We offer wood and CF propellers.The advantages of wooden propellers: they are lighter in the larger sizes, they spool up quicker, they are much less expensive, they break more easily so an impact with the ground will not bend the engine crankshaft as easily. The disadvantage is that in sizes of 28″ and up have been that the wood is more flexible so it is more noisy and loses power at full throttle, however, the 28″ and 32″ NX props in wood are treated to be stiffer and thus quieter. In conclusion the NX wood props are better in performance since they spool up quicker yet they cost less. The main advantages of the CF propellers are that they look nice, and being heavier (in the larger sizes) help the engine idle more smoothly due to the flywheel effect. Being stronger they can take a nose over in the grass without breaking a little better than wood.
These props are the quietest props on the market today. They are produced from CF so they are very stiff. They are heavier than wooden props. The two-blade props are very efficient while the three-blade props aren’t as efficient as the two-blade props. A three blade prop always seems to be in the way when you’re transporting or working on your plane. The selling points for these props is that they are extremely quiet and they look good. Use a smaller prop for freestyle (wooden preferred) and a larger prop for sequence flying. Mejzlik props are slightly wider than Air Models props so a slightly smaller prop is in order. The Mejzlik are less expensive as well. They are hard to come by, so they are not always in stock.
|18″||8″, 10″||1.6 – 1.8||4 oz||$37|
|19″||8″||1.8 – 2.1||4 oz||$39|
|22″||8″ 10″ 12″||50cc||5 oz||$46|
|24″||12″||60-70 cc||7 oz||$51|
80cc: Use a 24×12 for break in. After 50-100 flights switch to a 26×10.
100cc: Use a 27×10 for break in. After 50-100 flights switch to a 28×10 2 blade or 25×12 or 26×12 3-blade. Use the 2-blade for better 3D. Use the 3-blade for quiter operation and smoother acceleration.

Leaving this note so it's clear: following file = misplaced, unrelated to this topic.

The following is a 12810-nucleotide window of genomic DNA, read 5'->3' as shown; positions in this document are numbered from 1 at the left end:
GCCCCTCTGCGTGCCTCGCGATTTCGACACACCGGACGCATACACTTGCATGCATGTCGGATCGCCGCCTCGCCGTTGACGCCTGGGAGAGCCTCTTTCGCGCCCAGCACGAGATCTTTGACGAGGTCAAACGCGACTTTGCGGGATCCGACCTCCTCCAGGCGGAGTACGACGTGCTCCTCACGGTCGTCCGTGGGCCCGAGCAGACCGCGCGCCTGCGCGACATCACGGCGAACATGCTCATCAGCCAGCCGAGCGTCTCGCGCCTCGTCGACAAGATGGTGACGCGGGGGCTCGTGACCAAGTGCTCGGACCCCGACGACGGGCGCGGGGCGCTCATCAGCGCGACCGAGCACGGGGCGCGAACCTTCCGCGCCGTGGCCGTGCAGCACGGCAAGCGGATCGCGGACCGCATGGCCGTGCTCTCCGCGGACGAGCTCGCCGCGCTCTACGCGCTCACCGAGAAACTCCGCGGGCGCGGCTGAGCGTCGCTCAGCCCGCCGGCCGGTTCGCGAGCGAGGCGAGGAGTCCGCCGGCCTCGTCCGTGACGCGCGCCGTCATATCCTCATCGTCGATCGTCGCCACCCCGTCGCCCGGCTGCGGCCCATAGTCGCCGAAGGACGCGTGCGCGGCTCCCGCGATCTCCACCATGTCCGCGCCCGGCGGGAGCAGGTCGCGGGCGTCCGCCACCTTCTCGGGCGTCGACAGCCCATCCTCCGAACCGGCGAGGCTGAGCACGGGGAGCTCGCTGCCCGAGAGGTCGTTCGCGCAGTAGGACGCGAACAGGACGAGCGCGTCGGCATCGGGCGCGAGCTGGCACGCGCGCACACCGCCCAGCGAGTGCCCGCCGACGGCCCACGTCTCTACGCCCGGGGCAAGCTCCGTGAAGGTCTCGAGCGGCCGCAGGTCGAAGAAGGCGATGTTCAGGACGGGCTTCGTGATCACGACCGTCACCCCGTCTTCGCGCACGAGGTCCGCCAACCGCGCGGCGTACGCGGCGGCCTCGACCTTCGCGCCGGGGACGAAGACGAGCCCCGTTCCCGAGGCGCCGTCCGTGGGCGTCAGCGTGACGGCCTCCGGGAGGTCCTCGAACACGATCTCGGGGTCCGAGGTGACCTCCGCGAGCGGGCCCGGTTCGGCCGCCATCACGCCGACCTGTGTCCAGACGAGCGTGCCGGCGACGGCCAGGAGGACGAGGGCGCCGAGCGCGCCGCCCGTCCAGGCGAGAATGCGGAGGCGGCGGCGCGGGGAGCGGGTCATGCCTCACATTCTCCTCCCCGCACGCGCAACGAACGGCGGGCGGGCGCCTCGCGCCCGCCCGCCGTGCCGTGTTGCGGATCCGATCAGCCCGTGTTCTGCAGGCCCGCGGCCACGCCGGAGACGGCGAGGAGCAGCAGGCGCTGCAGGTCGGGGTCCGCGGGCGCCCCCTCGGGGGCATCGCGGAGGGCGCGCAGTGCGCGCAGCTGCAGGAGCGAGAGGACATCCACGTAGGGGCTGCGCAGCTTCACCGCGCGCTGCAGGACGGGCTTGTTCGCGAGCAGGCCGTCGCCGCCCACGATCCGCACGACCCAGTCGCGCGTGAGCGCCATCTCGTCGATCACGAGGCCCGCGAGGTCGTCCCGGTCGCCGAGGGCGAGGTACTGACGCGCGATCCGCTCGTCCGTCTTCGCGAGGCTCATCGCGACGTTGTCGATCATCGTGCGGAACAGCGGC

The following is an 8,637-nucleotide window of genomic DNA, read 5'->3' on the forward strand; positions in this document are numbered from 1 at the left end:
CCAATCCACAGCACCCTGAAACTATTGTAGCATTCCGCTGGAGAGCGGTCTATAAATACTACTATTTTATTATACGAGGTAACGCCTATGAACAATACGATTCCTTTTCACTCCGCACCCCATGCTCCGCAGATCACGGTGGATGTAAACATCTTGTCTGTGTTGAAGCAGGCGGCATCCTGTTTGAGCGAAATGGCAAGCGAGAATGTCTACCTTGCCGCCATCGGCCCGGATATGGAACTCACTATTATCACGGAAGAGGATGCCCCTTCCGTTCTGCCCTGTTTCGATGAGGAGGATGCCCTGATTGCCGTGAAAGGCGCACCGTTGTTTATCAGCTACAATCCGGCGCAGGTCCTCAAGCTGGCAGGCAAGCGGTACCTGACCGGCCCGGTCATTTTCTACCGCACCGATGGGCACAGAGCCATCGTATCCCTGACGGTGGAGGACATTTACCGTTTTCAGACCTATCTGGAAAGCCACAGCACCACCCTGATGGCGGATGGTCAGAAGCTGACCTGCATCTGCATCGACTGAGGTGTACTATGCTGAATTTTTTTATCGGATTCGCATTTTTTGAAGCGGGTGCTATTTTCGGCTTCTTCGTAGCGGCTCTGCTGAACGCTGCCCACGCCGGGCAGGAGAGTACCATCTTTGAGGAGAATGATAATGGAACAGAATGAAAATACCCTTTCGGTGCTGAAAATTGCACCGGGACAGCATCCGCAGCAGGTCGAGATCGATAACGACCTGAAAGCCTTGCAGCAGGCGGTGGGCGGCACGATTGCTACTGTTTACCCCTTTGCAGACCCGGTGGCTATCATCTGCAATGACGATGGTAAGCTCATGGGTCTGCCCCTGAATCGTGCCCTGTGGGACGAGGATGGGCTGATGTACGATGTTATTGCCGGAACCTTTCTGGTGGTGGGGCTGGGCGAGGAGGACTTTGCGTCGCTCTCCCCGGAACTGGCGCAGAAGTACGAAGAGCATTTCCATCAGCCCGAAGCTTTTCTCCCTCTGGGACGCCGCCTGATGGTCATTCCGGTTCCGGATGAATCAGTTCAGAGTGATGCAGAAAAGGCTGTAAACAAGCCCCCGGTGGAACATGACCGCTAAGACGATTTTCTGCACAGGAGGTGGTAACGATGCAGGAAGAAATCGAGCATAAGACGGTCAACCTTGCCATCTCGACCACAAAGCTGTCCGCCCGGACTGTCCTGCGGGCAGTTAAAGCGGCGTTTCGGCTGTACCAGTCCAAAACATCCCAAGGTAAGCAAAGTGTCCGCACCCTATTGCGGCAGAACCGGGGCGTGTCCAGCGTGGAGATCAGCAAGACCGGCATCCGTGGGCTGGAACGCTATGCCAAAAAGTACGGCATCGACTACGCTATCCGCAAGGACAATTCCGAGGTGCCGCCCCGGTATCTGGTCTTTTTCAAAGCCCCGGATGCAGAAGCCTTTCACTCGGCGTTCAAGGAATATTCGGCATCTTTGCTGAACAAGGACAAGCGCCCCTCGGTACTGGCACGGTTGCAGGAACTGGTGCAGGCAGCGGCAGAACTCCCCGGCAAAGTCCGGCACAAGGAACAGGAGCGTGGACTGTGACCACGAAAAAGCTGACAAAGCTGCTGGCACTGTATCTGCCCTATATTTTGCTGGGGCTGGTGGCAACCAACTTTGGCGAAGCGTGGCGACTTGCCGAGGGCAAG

150cc: Use a 31×10 for break in. After 50-100 flights switch to a 30×12 or 32×10 2-blade or 28.5×12 3-blade. Use the 2-blade for better 3D. Use the 3-blade for quiter operation and smoother acceleration. The 30×12 is prving to be a better prop than the 32×10 in some instances. The 30×12 spools up quicker and is quieter than the 32×10.
3-Blade MEJZLIK Propellers
|24″||12″||BME-100, ZDZ-80||9.5 oz||$80|
|25″||12″||DA-100, 3W-100, BME-110
|26″||12″||DA-100, 3W-100, BME-110
planes<23 lbs with strong engines
|28.5″||12″||DA-150, 3W-150, ZDZ-160||13.5 oz||$139|
2 Blade NX Propellers
|22||8, 10||50cc||5 oz||25|
|23||8, 10||50cc||5 oz||29|
80cc: Use a 24×8 for break in. After 50-100 flights switch to a 26×10.
100cc: Use a 26×10 or 27×10 for break in. After 50-100 flights switch to a 28×10.
150cc: Use a 30×12 for break in. After 50-100 flights switch to a 32×11. Quique Somenzini likes the 32×11 best for a 150cc engine, so it must be good!
2-Blade MSC Propellers
Close out sale – 25% off
2 & 3 Blade Air Models Propellers
With the Mejzlik being so hard to get, we offer Air Models props. The Air Models are carbon Fiber. It is a matter of opinion whether the Mejzlik or the Air Models are better. I think that they are pretty close. One thing is for sure, the Air Models are more expensive than the Mejzlik.
|28″ (2-blade)||10″||100cc||12 oz||$115|
|25″ (3-blade)||12″||100cc||12 oz||$125|
|28″ (3-blade)||12″||150cc||18 oz||$175|
|30″ (2-blade)||12″||150cc||18 oz||$185|
PROP DRILL GUIDES
These guides ensure straight through drilling of props and spinner backplates.
HOW TO TIGHTEN A PROPELLER
When intalling your prop, special techniques must be employed. Just tightening up the prop bolts one time won’t do it! You will lose your prop on the second or third flight otherwise! See the video page of a prop coming off in flight!